Ensure this basic workflow is working as expected. Next step is to understand, how to do this multiple times. For this post, I am using the data from Wikipedia containing Netflix Movies / Series releases for year 2022. Here is what I have done, I have taken the data from these two sites as two tables. I then generated some files out of it. Here is a sample file – netflix_movies_20221120.csv

The Wonder – Florence Pugh delivers excellent performance. Must Watch!

Say, we get weekly data feed from Netflix to load upcoming series / movies and our job is to process it through end to end in two tables – netflix_movies , netflix_series in our target dataset. As per the flow, I also created two staging tables netflix_movies_stg, netflix_series_stg in the staging dataset.

Here are series of steps to be done –

Create the following two variables in the Airflow

  1. etl_config – JSON Variable to hold all the pesky details such as PROJECT_ID, SOURCE_BUCKET, STAGING_DATASET etc. For this example here is how the value looks like –
    { “Template_Searchpath”:”/home/airflow/gcs/dags/sql/data_import” ,”Project_ID”:”gcp-project-id” ,”Staging_Dataset”:”data_import” ,”Target_Dataset”:”data_import” ,”Staging_Folder”:”staging”,”Source_Bucket”:”data_import_dev” ,”Archive_Folder”:”archive”}
  2. data_import_tables_list – Contains the list of tables for which this needs to be dynamically generated. For this example value would be – netflix_movies, netflix_series.

Once done, here is how the DAG definition would look like –

with dag:
    # Top DAG Initial Task
    start = DummyOperator(task_id="start")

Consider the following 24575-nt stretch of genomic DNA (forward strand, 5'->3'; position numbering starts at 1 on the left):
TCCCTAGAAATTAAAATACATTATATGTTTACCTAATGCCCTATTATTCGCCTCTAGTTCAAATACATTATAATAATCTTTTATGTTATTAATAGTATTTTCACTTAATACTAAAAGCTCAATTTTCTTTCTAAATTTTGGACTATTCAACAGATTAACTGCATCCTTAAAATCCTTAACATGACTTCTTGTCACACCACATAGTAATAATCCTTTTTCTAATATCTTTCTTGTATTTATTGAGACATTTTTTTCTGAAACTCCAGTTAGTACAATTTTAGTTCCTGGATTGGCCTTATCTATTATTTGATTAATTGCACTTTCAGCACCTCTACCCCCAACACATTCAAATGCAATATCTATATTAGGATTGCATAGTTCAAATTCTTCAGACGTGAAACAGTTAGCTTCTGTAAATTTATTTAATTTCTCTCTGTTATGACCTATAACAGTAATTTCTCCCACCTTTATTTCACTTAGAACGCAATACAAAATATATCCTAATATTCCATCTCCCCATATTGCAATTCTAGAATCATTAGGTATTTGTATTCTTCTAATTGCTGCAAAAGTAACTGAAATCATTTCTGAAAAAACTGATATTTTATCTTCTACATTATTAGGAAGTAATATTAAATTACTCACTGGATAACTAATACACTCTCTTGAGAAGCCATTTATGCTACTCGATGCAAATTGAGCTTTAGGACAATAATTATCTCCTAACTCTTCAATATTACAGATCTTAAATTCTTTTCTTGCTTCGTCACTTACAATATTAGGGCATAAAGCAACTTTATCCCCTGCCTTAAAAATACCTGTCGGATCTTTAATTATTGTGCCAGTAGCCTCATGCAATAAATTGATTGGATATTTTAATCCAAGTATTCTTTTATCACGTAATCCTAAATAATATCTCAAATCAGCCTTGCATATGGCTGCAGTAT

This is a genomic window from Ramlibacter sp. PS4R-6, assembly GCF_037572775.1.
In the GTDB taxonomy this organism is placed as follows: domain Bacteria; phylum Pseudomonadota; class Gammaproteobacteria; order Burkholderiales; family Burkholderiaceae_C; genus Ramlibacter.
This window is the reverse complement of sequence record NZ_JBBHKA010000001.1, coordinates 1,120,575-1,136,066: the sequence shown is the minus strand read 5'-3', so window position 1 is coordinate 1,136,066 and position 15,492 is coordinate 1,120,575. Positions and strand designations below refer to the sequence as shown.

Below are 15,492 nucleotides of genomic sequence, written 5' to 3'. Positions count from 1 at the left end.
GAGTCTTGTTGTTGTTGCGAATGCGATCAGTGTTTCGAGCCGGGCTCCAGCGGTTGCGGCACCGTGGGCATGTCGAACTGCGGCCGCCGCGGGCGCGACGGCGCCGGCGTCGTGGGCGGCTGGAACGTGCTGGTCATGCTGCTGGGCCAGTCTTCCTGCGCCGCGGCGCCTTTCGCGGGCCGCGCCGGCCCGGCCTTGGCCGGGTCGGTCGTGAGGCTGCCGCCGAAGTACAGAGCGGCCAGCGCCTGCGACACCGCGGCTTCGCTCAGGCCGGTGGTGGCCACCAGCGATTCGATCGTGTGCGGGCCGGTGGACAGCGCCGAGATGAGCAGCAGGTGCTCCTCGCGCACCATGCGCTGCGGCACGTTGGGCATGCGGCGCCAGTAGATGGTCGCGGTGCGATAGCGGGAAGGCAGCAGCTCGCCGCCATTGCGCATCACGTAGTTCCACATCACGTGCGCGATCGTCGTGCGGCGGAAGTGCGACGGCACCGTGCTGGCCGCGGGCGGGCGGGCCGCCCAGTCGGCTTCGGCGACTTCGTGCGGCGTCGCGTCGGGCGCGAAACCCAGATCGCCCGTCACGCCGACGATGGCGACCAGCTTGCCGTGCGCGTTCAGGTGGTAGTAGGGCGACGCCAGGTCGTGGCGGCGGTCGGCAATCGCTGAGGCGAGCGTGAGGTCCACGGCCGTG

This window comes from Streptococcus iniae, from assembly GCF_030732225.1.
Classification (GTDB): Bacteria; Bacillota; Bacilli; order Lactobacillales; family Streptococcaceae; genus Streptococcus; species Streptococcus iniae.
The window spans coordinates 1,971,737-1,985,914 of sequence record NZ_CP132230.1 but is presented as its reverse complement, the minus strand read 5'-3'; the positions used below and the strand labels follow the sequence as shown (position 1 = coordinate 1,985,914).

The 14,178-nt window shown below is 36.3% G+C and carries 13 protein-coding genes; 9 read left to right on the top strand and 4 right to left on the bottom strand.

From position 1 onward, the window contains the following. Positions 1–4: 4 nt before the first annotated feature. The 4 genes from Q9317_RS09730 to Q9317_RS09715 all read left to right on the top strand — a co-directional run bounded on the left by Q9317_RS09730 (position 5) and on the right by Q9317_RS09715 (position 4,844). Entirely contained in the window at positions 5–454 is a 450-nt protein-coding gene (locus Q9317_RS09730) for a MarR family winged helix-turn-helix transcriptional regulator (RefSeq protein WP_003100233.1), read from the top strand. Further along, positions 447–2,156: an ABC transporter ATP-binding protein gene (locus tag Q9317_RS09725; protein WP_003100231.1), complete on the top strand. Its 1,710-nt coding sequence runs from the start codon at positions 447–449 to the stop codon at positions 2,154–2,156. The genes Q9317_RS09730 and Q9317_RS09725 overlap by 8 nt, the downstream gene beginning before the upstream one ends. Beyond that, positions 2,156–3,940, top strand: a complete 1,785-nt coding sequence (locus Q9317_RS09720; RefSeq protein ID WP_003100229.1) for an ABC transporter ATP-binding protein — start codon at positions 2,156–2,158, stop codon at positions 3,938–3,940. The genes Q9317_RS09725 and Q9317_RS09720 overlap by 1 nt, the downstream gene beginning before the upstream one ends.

daily_load_tables_list = DATA_IMPORT_TABLES_LIST.split(',')
    # variable to hold the DAG's created for each table.
    # This gets materialized as a DAG in a nested manner.
    level1_subdag_operators  = []
    # loop through each table
    for table in daily_load_tables_list:

        # uses a DAG variable to create new DAG
        level1_dag = create_sub_dag(
            MAIN_DAG_ID #parent dag name
            ,table #child dag name

        # materializes the newly created SubDAG
        level1_subdag_operator = SubDagOperator(
            subdag = level1_dag,
            task_id = table,
            priority_weight = 1,
            dag = dag


        # all the tasks that are required for each table are 
        # generated via this task
        create_tasks(level1_dag, table)

        level1_dag = None

    start >> level1_subdag_operators

There are two helper functions used in the code above – create_sub_dag and create_tasks. The code for the helper function is shown below –

# Helper methods for subdag and subtask creation
def create_sub_dag(parent_dag_name, child_dag_name, start_date, schedule_interval, template_searchpath):
  ''' Returns a DAG which has the dag_id formatted as parent.child '''
  return DAG(
    dag_id='{}.{}'.format(parent_dag_name, child_dag_name),

The create_tasks function has all the operators that are needed for each table task. The full code can be found in the git link at end of this post.

Here is how the DAG would look like once set-up –

If you click on netflix_movies, a pop-up appears similar to how they appear when you click on Airflow operator with ability to Zoom into the sub-dag.

If you click on the button, you will then be represented with all the tasks for that DAG –

That’s about it. Simple and elegant and gets the job done.

Github link – Trigger_Daily_Batch_Loads